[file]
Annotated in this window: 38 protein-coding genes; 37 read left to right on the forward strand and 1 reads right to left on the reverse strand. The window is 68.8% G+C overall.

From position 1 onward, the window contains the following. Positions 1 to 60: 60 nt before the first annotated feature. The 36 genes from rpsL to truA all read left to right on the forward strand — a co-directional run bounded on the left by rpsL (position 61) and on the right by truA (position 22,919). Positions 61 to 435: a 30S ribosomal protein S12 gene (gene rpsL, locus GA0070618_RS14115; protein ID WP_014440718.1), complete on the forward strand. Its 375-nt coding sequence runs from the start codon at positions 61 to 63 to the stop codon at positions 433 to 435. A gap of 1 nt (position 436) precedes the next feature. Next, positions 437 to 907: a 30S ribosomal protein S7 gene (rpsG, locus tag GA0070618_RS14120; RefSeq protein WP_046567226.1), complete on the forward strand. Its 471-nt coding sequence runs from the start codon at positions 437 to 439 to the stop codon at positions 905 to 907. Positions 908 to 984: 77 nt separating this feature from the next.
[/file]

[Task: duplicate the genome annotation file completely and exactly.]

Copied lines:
Annotated in this window: 38 protein-coding genes; 37 read left to right on the forward strand and 1 reads right to left on the reverse strand. The window is 68.8% G+C overall.

From position 1 onward, the window contains the following. Positions 1 to 60: 60 nt before the first annotated feature. The 36 genes from rpsL to truA all read left to right on the forward strand — a co-directional run bounded on the left by rpsL (position 61) and on the right by truA (position 22,919). Positions 61 to 435: a 30S ribosomal protein S12 gene (gene rpsL, locus GA0070618_RS14115; protein ID WP_014440718.1), complete on the forward strand. Its 375-nt coding sequence runs from the start codon at positions 61 to 63 to the stop codon at positions 433 to 435. A gap of 1 nt (position 436) precedes the next feature. Next, positions 437 to 907: a 30S ribosomal protein S7 gene (rpsG, locus tag GA0070618_RS14120; RefSeq protein WP_046567226.1), complete on the forward strand. Its 471-nt coding sequence runs from the start codon at positions 437 to 439 to the stop codon at positions 905 to 907. Positions 908 to 984: 77 nt separating this feature from the next.